FIGURE 4. Knockdown of AQP-4 in HAB astrocytes. (A,B) Photomicrographs show representative immunofluorescent stainings for GFAP/S100ß (to label astrocytes, in red) and AQP-4 (in green). (C) The graph shows that FLX could still induce an increased amount of astrocyte processes in HAB C (control) and HAB scr astrocytes, thereby suggesting the presence of a still functional AQP-4 to mediate such an effect. However, cells transfected with si2 and si3 did not show the rescue effect after FLX treatment, as they remained lower than NAB (ANOVA with Tukey HSD post hoc test, ∗∗∗p < 0.001 with respect to HAB C and ### p < 0.001 with respect to HAB scr). Scale bar = 20 μm.
Short Term FLX Treatment Modulates GFAP Expression but it is not Sufficient to Affect Coverage of BVs by Astrocytic Endfeet Neither in NAB Nor in HAB Rats
To verify in vivo whether the short-term treatment with FLX was sufficient to modulate the coverage of BVs by AQP-4-IR endfeet, we initially injected a small group of NAB and HAB rats with FLX for 48 h. Using IF-IHC on brain slices from the PFC we could show that indeed 48 h were sufficient to modulate the cytoskeletal protein GFAP, with a consequent full recover of its reduced expression in HAB brains [Figure 5A(3’,4’), yet suggesting that a drug effect indeed occurred after the short-term treatment. However, we observed that FLX did not induce any significant change in the coverage of BVs by AQP4-IR endfeet in neither group of rats, although in NAB rats we found a higher degree of variability in response to FLX with respect to HAB rats [Figures 5B(1–4),C; NAB, 0.294 ± 0.017, N = 4; NAB + FLX, 0.379 ± 0.08, N = 4; HAB, 0.012 ± 0.004, N = 3; HAB + FLX, 0.008 ± 0.001, N = 3; ANOVA, F(1,3) = 15.44, with Tukey’s post hoc test, ∗p < 0.05].
FIGURE 5. Short-term treatment of NAB and HAB rats with FLX can reverse the reduced GFAP expression in HAB rats, but it is not sufficient to neither modulate coverage of BVs by AQP-4-IR endfeet in NAB brains nor rescue the lack of coverage in HAB brains. (A) Representative photomicrographs show immunofluorescent stainings for GFAP (in green) and DAPI (in blue) in NAB (1,1’) and HAB (3,3’) brains, where it is evident the atrophy of astrocyte processes shown by the reduced GFAP staining in HAB brains (3’). Such a reduced GFAP expression could be rescued by the short-term treatment with FLX (HAB + FLX, 4,4’). Scale bar = 20 μm. (B) Representative photomicrographs shows that FLX did not change the coverage of BVs by AQP-4-positive endfeet neither in NAB (1,2) nor in HAB (3,4) treated rats. (C) The scattered plot shows that FLX did not change the coverage of BVs by AQP-4-positive endfeet neither in NAB (1,2) nor in HAB (3,4) treated rats after the short-term drug treatment [NAB, 0.294 ± 0.017, N = 4; NAB + FLX, 0.379 ± 0.08, N = 4; HAB, 0.012 ± 0.004, N = 3; HAB + FLX, 0.008 ± 0.001, N = 3; ANOVA, F(1,3) = 15.44, with Tukey’s post hoc test, ∗p < 0.05]. Scale bar = 5 μm.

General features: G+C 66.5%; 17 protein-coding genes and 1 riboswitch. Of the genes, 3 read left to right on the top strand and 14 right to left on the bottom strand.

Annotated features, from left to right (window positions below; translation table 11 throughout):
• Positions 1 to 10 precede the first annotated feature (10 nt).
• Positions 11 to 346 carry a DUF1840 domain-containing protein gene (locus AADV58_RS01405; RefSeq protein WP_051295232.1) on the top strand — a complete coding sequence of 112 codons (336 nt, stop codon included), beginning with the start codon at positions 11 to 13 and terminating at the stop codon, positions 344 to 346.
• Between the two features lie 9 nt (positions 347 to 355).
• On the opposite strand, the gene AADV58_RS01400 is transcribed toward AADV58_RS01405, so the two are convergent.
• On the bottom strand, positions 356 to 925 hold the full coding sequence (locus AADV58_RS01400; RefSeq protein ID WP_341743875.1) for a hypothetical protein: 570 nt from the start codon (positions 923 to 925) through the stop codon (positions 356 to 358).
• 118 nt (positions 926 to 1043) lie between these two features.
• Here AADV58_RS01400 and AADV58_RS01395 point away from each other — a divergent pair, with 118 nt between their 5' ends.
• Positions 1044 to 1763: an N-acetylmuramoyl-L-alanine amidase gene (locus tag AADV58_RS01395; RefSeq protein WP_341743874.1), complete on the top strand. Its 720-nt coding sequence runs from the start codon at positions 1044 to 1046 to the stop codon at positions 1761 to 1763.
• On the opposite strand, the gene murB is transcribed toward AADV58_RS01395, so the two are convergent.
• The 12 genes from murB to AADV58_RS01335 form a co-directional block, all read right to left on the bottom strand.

Several reports in the last years have suggested AQP-4 as an essential brain protein for a variety of astrocytic functions, among which water balance and K+ buffering are the mostly known (Papadopoulos and Verkman, 2013). In addition to that, more recent studies have evidenced a role of AQP-4 as mediator of AD efficacy (Kong et al., 2009) and as a “protective” factor against corticosterone-induced depressive-like phenotype accompanied by an astrocytic pathology (Kong et al., 2014), proposing AQP-4 as a novel putative molecule affected in the etiopathogenesis of MDD. In accordance with these studies, the examination of post mortem brains of MDD patients revealed a lack of coverage of BVs with AQP-4-IR endfeet of astrocytes, further supporting a role for AQP-4 in MDD (Rajkowska et al., 2013). Morphological changes in astrocytes strongly correlate with their functionality and it has been already shown that a reduction in the soma size of hippocampal astrocytes characterize the hippocampus of tree shrews after long-term psychosocial stress, which induces depressive-like behavior (Czeh et al., 2006). However, to identify risk factors which might predispose an individual to develop a depressive disorder, we would need an animal model which displays a depressive-like phenotype with a strong genetic component. We therefore decided to examine the morphology of astrocyte in HAB rats (Neumann et al., 2011; Wegener et al., 2012). Using IF-IHC we could indeed show that HAB rats show a similar reduction in the coverage of BVs by AQP-4-IR endfeet in the PFC as described in the human study by Rajkowska et al. (2013). Our results demonstrate the validity of this animal model to study the importance of an astrocyte pathology for MDD, in addition to the Wistar-Kyoto rat strain (Gosselin et al., 2009), thereby offering an alternative animal model to examine the role of astrocytes in MDD with a particular focus on glia-vasculature dysfunctions.